Teen Rated Video Game

Written by Wes Farrell
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The first video games I ever played didn't have ratings. After all, gaming technology in the early '80s couldn't produce an objectionable degree of sex or violence, as it was limited to blocky, pixilated characters and repetitive electronic bleeps. However, new gaming consoles, such as the Xbox and the Playstation 2 feature games that can easily replicate entire worlds as intricate and detailed as anything in the cinema. As a result, video game ratings, similar to those used for movies, were invoked to help parents guide their children's gaming choices.

The Entertainment Software Ratings Board (ESRB) is an organization dedicated to the implementation of a standard rating system for video games. Just as the MPAA reviews movies and assigns each a rating that denotes the film's age-suitability, the ESRB has established a number of definitive rating categories in order to ensure that the content of each game is clearly labeled.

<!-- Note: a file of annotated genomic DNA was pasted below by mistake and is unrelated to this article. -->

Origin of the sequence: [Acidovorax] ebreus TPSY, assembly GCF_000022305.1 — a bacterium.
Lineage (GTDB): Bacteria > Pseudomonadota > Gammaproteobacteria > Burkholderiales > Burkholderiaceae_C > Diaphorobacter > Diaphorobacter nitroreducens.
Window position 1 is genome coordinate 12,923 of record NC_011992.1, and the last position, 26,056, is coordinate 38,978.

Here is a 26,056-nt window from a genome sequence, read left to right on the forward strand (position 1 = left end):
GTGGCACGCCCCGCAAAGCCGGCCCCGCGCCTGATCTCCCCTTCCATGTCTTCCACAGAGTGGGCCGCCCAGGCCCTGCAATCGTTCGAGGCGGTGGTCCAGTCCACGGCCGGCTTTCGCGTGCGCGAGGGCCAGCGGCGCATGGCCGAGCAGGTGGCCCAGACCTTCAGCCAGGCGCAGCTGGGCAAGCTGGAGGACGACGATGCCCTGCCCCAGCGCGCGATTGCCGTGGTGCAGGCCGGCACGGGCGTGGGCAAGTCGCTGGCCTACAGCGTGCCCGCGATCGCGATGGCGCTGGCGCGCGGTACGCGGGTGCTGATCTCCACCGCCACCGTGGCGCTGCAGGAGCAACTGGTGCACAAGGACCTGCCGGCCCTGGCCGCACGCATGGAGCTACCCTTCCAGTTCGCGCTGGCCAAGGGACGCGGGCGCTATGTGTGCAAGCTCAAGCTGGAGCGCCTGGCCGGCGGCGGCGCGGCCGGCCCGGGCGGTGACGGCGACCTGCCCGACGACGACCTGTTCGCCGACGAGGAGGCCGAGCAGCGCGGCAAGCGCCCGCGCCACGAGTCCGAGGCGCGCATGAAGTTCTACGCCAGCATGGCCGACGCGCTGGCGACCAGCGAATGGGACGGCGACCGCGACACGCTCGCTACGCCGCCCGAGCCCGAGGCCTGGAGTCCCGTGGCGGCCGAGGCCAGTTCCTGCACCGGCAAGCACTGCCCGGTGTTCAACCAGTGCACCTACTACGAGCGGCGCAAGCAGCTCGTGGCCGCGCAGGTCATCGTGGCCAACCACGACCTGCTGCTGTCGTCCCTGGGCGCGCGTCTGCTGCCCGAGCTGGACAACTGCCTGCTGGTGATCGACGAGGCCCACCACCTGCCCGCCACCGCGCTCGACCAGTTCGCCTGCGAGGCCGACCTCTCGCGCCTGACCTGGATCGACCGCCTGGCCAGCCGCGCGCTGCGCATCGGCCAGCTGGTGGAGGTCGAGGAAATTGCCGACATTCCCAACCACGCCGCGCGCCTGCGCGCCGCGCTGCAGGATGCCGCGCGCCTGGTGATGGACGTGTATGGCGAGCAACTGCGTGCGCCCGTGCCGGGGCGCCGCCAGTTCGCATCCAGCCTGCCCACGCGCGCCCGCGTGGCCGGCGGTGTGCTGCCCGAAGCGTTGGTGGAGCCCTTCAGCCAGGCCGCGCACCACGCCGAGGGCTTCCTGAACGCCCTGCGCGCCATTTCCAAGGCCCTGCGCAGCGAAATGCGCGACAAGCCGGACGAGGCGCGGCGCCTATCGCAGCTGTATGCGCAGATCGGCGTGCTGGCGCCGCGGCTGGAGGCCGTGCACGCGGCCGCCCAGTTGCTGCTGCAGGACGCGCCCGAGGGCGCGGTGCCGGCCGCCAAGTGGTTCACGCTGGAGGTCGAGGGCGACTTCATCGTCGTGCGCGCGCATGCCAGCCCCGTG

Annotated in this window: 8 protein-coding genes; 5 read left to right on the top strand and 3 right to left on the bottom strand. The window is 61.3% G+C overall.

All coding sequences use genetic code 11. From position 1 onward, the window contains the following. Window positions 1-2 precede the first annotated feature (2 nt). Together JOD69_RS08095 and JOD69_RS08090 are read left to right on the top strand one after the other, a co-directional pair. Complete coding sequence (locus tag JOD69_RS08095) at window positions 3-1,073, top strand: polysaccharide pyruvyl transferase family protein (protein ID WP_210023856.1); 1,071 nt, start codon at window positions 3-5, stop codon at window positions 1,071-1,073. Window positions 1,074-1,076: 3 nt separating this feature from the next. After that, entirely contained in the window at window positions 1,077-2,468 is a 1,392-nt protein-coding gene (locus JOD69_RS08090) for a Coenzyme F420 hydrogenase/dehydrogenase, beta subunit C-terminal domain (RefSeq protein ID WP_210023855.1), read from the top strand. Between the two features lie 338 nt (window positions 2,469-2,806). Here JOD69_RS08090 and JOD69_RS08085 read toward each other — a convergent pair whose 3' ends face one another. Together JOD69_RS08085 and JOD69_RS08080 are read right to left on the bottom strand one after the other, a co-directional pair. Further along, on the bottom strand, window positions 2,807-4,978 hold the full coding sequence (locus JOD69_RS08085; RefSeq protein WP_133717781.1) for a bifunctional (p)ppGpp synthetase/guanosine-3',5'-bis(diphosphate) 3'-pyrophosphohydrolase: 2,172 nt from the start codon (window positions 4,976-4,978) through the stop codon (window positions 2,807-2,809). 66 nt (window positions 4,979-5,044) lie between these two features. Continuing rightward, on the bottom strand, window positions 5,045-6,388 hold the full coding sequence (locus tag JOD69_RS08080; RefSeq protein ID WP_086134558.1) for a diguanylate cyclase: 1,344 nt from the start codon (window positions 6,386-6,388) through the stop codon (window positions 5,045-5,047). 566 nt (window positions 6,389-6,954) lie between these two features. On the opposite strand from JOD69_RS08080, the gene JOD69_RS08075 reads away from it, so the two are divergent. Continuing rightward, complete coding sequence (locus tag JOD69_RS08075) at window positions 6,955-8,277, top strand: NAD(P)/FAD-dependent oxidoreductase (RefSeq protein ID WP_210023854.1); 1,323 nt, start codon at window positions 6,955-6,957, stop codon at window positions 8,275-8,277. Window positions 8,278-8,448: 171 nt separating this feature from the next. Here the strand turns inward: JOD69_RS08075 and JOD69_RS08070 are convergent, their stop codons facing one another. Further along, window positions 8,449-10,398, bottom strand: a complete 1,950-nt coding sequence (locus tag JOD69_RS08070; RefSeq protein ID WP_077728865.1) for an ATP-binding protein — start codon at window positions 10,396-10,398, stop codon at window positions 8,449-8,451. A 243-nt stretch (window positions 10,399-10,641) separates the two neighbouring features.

Teen Rated Video Game Standards

The five major ratings assigned to video games by the ESRB are Early Childhood, Everyone, Teen, Mature, and Adults Only. Early Childhood indicates games made specifically four very young children. Games with an Everyone, or "E" rating, contain little-to-no objectionable material, apart from minor slapstick violence or comic mischief. The Mature rating is similar to the "R" rating for movies. Mature games may be unsuitable for gamers under 17, and may contain excessive violence, adult themes, and profanity. Adults Only titles cannot be sold or rented to customers under 17, and are likely to feature suggestive or violent scenes.

However, like the "PG-13" movie rating, the middle video game rating of Teen appears to be the most popular designation, as it targets the widest audience. Teen rated video games are considered inappropriate for children under 13, and can contain mild suggestiveness, profanity, and violence. Because the Teen rating implies an edge not found in Everyone rated games, but can still be purchased or rented by children too young to access Mature or Adults Only titles, it has become the default standard for the industry.

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